Riding the Dubai Ferry

Dubai Ferry Gold Class

70 AED (FR1 Gold Class)


4.7/5 Pros

  • Very posh and relaxed way to see Dubai from the sea
  • Views of Ain Dubai, The Palm and other attractions
  • Services on board (no kiosk during Covid-19) Cons

  • Slower and more expansive than the metro

When you think about Dubai local transport, you typically refer to the efficient and cheap metro, the buses and taxis and of course the traditional abra boats crossing the Dubai Creek. Even though I have been to the United Arab Emirates that often, I had my first ever Dubai Ferry ride in December 2020. The water transport has been established in 2011. My review is based on a trip from Dubai Marina Mall to Al Ghubaiba in the heart of historic Dubai.


Dubai Ferry – The Network

Dubai ferry is run by the RTA, the Dubai Roads and Transport Authority. There are currently four Dubai ferry routes:

  • FR1 connects the Dubai Marina Mall and Al Ghubaiba, a pier in the heart of the historic town, right at the Dubai Creek. The ferry also stops at Dubai Canal near Jumeirah Beach. My ferry passed that stop, though
  • FR5 connects Al Ghubaiba with Aquarium Marine Station in Sharjah, stopping at the Waterfront Market.
  • There are round-trip two touristic routes as well: FR4 starts at Marina Mall, passes the Palm Jumeirah and returns back. FR5 departs from Al Ghubaiba and does a sightseeing trip to Dubai Maritime City before it is returning.

The ferries are quite exposed to weather – at high wind speed, ships may not operate. The full FR1 trip is 50 AED (11.40 EUR) in Silver Class, 70 AED in Gold Class. If you embark / disembark at Dubai Canal, it is half price. FR5 is 25/35AED. Please note that there are other water service by RTA: the different types of abras (traditional, electric etc.), the Dubai Water Bus along Dubai Canal and the Dubai Water Taxi. FR5 has been suspended during Covid-19.


Dubai Ferry – Fleet

Dubai Ferry is operated by Damen DFF 3207 catamaran boats. The boat has a length of 32 meters and it is some 7.6 meters wide. the boat operates one deck with 100 seats in total. Unfortunately, its manufacturer, the Dutch Damen company, does unfortunately not feature technical details for that class (only for the double-deck sister, the DFF 3209). The company is also building the Dubai Water Taxi. During the trip, you were allowed to enjoy the view of Dubai from the back of the ship as well – the windows were very good, though, and did not reflect too much.

This is a picture of a Dubai Water Taxi, by the way:


Dubai Ferry – Inside the Ferry

As said, Dubai Ferry has a capacity of 100 seats. The first two rows are the Gold Class. Gold Class offers wider seats and better seat pitch as well as a separate compartment. The seating there is 2-3-2, i.e. seven seats in a row. The seats were very comfortable and also offered in-seat tables. The boat, however, neither offers power plugs nor WiFi. You had Dubai 5G network throughout the trip, though.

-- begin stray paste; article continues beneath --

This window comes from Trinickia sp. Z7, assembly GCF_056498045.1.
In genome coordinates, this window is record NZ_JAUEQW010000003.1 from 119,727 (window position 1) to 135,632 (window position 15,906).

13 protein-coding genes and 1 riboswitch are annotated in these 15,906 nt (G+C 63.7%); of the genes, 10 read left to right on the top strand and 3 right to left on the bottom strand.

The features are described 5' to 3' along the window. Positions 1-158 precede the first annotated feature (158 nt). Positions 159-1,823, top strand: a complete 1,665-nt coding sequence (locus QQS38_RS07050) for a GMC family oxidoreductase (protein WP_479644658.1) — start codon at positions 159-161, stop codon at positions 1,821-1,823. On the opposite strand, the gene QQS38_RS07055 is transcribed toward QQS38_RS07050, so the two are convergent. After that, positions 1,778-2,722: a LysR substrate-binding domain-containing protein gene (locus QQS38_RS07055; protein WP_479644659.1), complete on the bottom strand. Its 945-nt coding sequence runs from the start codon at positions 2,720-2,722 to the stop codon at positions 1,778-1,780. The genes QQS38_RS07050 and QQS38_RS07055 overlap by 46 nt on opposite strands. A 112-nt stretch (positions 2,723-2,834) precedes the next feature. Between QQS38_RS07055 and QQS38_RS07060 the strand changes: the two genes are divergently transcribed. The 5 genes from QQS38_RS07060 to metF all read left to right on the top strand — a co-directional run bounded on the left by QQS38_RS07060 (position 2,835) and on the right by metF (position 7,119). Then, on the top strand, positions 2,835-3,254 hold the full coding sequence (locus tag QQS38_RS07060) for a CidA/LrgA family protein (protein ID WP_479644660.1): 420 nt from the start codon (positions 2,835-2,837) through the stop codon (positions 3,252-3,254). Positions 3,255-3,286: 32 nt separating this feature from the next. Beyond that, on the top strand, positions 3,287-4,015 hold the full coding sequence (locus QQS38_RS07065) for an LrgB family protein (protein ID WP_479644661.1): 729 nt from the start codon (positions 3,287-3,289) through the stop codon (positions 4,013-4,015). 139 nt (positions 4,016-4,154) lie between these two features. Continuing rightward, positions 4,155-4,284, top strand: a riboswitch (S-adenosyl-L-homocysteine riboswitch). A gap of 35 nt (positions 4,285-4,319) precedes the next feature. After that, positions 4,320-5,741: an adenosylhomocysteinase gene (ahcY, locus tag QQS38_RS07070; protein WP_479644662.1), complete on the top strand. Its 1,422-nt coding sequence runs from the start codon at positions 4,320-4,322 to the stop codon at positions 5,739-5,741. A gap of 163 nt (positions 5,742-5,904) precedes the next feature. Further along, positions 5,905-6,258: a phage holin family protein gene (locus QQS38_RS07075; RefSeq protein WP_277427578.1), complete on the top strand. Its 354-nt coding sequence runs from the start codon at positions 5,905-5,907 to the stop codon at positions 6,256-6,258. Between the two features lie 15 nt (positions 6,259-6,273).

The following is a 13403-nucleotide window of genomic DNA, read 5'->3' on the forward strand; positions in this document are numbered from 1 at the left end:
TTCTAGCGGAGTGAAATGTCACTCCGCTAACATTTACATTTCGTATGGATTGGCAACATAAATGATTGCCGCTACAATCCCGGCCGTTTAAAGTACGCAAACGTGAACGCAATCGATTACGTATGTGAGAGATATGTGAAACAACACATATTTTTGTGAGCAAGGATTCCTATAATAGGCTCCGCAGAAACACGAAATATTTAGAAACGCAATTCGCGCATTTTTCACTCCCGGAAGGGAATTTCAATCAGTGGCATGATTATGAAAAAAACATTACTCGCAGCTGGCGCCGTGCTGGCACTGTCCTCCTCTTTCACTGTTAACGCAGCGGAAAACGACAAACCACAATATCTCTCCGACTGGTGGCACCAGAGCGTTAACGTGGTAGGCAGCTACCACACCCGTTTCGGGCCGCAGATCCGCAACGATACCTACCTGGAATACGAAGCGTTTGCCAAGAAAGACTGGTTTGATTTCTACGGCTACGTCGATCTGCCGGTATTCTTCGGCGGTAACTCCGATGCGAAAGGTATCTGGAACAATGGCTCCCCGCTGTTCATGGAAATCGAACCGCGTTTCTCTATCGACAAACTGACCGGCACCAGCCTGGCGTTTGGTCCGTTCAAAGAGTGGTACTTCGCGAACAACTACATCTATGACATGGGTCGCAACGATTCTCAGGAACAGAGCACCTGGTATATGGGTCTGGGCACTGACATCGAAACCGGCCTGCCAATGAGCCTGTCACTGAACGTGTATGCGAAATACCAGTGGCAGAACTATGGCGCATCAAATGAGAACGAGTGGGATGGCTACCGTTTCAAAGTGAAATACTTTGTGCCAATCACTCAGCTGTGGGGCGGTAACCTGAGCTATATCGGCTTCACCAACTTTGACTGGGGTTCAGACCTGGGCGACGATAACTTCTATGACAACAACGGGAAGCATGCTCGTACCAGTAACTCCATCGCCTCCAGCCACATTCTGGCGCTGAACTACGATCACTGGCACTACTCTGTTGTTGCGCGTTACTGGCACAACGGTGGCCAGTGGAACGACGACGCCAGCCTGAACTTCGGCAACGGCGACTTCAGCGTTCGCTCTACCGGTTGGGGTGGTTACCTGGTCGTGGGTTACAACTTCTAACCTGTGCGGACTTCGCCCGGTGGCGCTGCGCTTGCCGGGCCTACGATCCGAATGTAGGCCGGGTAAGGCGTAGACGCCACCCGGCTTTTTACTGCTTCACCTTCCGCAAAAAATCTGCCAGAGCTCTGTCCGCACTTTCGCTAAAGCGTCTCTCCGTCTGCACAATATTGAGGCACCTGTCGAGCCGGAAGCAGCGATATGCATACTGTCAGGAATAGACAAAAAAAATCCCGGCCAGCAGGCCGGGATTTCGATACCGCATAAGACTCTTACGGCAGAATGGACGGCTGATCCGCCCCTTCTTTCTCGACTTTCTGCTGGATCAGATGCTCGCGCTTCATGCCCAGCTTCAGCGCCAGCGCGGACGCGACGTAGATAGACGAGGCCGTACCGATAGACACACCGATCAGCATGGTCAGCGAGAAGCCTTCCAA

Silver Class is less comfortable, but not bad at all. The seating is a 3-3-3 configuration in the first five rows. Thereafter, there is a bar in the middle of the ship, so that you just have three seats on each window side. Like in Gold Class, there are information screens, which have a quite short rotation, though, and are thus a bit of bothering. Silver Class is absolutely fine if you want to enjoy the view. The bar and souvenir kiosk was closed due to Covid-19. The rear of the ship also features restrooms.


Dubai Ferry – Marina to Creek Ride

I had an 11:00 service from Dubai Marina to Al Ghubaiba. The trip is roughly 85 minutes. as said above, it skipped the Dubai Canal stop and went around the Jumeirah Palm. There feels to be a shortcut along the coast as well, but I am not sure about it. The ferry was not too popular unfortunately, there were just seven passengers in total, me being the only one in Gold Class.

From the Dubai Marina Mall pier (which is some walk away from the metro), the ship is heading South. Close to the JA Ocean View hotel, it offers a view of Jumeirah Beach Residence. On the left hand side, we passed the new Bluewaters Island district with the Ain Dubai Ferris wheel under construction.

Once you leave Jumeirah Beach Residences behind, you are already close to the Southern tip of Jumeirah Palm. The ferry is operating in a reasonable distance so that you have a good view of all the posh places, including the famous Atlantis Hotel with its aquarium facilities and impressive architecture. The ferry is operating in nice distance away from the coast, so that you can still spot Burj al Arab or – later – Downtown Dubai with the Burj Khalifa.

As soon as you leave the view of the tallest building in Dubai behind, you are already close to Dubai Maritime City. There are always some cruise ships at pier around Port Rashid, before the ferry turns right to enter the Dubai Creek. I especially loved to see the nice Perfume House from the creek again – even though that means that we were almost at the final stop. From Al Ghubaiba, it is just a few steps to the metro.


Dubai Ferry – My View

First of all: the Dubai Ferry FR1 is majorly a touristic option. While I can imagine that the terrible traffic makes the Sharjah FR5 branch very attractive, FR1 is about nine times the price of the metro (6 AED with nol ticket) and double the time. I still love the ferry. It is more comfortable. Gold Class was really posh, the view was beautiful and it was much more relaxed than hoping for the seat in the metro line. The price is absolutely fine. I definitely feel that Dubai Ferry is underrated. Give it a try on your next Emirates trip.


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